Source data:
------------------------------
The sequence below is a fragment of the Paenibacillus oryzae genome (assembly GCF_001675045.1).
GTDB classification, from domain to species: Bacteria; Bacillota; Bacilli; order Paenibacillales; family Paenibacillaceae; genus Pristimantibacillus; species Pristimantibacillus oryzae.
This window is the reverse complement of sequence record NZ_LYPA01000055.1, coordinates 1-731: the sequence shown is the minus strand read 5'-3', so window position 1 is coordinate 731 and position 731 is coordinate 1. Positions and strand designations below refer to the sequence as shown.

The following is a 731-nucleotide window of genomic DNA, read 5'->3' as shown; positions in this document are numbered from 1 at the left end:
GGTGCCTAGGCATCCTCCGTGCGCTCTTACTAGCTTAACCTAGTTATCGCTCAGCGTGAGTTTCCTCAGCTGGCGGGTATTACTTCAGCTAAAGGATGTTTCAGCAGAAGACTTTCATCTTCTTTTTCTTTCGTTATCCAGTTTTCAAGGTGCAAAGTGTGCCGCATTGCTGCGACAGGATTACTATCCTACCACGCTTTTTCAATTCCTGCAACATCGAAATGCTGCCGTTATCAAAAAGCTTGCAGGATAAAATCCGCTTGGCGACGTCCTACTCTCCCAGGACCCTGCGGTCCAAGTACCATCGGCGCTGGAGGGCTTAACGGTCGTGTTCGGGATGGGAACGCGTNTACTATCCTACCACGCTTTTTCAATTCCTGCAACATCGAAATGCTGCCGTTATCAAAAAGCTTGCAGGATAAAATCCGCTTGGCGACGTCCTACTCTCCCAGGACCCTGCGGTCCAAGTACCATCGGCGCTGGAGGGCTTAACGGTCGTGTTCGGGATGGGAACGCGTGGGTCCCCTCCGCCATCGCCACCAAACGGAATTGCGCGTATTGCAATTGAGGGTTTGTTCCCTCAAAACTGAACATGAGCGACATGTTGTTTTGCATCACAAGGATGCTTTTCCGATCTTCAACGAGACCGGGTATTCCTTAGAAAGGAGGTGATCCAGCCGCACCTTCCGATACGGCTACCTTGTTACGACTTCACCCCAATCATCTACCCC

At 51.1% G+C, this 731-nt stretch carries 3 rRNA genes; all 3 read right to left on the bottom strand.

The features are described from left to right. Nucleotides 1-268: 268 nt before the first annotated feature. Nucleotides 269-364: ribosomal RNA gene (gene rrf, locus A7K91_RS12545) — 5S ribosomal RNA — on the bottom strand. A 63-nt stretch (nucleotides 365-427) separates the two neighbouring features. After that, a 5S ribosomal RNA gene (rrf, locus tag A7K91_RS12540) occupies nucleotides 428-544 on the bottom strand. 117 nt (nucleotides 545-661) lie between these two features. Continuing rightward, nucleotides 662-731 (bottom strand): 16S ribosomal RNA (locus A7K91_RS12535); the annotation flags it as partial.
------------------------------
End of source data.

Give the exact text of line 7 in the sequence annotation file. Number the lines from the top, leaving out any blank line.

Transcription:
The features are described from left to right. Nucleotides 1-268: 268 nt before the first annotated feature. Nucleotides 269-364: ribosomal RNA gene (gene rrf, locus A7K91_RS12545) — 5S ribosomal RNA — on the bottom strand. A 63-nt stretch (nucleotides 365-427) separates the two neighbouring features. After that, a 5S ribosomal RNA gene (rrf, locus tag A7K91_RS12540) occupies nucleotides 428-544 on the bottom strand. 117 nt (nucleotides 545-661) lie between these two features. Continuing rightward, nucleotides 662-731 (bottom strand): 16S ribosomal RNA (locus A7K91_RS12535); the annotation flags it as partial.